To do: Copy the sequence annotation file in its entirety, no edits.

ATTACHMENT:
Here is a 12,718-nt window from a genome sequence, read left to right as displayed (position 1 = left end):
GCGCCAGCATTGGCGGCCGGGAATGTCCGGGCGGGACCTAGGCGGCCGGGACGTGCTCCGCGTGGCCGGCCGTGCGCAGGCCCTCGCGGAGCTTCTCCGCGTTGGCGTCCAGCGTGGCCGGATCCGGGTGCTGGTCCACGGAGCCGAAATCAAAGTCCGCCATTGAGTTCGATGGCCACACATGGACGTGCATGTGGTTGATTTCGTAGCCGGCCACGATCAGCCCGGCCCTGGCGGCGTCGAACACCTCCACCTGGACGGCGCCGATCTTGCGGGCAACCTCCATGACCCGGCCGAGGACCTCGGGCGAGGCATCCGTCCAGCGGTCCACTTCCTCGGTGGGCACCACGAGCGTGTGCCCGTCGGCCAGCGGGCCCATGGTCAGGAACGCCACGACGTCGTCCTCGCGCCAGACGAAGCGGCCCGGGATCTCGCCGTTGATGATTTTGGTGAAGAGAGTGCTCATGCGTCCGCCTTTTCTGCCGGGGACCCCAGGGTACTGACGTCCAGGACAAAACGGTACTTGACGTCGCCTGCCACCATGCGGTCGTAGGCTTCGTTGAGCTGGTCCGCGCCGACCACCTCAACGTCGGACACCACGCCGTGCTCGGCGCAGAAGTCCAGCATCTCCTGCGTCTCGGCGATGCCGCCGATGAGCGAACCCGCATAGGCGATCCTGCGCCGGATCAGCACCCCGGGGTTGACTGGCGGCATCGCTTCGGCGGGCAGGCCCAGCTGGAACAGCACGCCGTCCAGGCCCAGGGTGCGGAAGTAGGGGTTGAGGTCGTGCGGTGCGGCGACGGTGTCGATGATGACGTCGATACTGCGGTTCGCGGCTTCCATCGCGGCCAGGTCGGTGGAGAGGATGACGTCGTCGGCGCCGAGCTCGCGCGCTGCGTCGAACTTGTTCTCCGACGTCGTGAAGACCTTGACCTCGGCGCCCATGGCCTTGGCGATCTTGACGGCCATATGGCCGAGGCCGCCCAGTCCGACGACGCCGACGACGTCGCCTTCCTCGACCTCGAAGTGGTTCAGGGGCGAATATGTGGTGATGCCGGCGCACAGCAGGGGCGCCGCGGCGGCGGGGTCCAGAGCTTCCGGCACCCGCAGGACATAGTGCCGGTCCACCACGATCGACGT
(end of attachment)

Here is a 12,718-nt window from a genome sequence, read left to right as displayed (position 1 = left end):
GCGCCAGCATTGGCGGCCGGGAATGTCCGGGCGGGACCTAGGCGGCCGGGACGTGCTCCGCGTGGCCGGCCGTGCGCAGGCCCTCGCGGAGCTTCTCCGCGTTGGCGTCCAGCGTGGCCGGATCCGGGTGCTGGTCCACGGAGCCGAAATCAAAGTCCGCCATTGAGTTCGATGGCCACACATGGACGTGCATGTGGTTGATTTCGTAGCCGGCCACGATCAGCCCGGCCCTGGCGGCGTCGAACACCTCCACCTGGACGGCGCCGATCTTGCGGGCAACCTCCATGACCCGGCCGAGGACCTCGGGCGAGGCATCCGTCCAGCGGTCCACTTCCTCGGTGGGCACCACGAGCGTGTGCCCGTCGGCCAGCGGGCCCATGGTCAGGAACGCCACGACGTCGTCCTCGCGCCAGACGAAGCGGCCCGGGATCTCGCCGTTGATGATTTTGGTGAAGAGAGTGCTCATGCGTCCGCCTTTTCTGCCGGGGACCCCAGGGTACTGACGTCCAGGACAAAACGGTACTTGACGTCGCCTGCCACCATGCGGTCGTAGGCTTCGTTGAGCTGGTCCGCGCCGACCACCTCAACGTCGGACACCACGCCGTGCTCGGCGCAGAAGTCCAGCATCTCCTGCGTCTCGGCGATGCCGCCGATGAGCGAACCCGCATAGGCGATCCTGCGCCGGATCAGCACCCCGGGGTTGACTGGCGGCATCGCTTCGGCGGGCAGGCCCAGCTGGAACAGCACGCCGTCCAGGCCCAGGGTGCGGAAGTAGGGGTTGAGGTCGTGCGGTGCGGCGACGGTGTCGATGATGACGTCGATACTGCGGTTCGCGGCTTCCATCGCGGCCAGGTCGGTGGAGAGGATGACGTCGTCGGCGCCGAGCTCGCGCGCTGCGTCGAACTTGTTCTCCGACGTCGTGAAGACCTTGACCTCGGCGCCCATGGCCTTGGCGATCTTGACGGCCATATGGCCGAGGCCGCCCAGTCCGACGACGCCGACGACGTCGCCTTCCTCGACCTCGAAGTGGTTCAGGGGCGAATATGTGGTGATGCCGGCGCACAGCAGGGGCGCCGCGGCGGCGGGGTCCAGAGCTTCCGGCACCCGCAGGACATAGTGCCGGTCCACCACGATCGACGT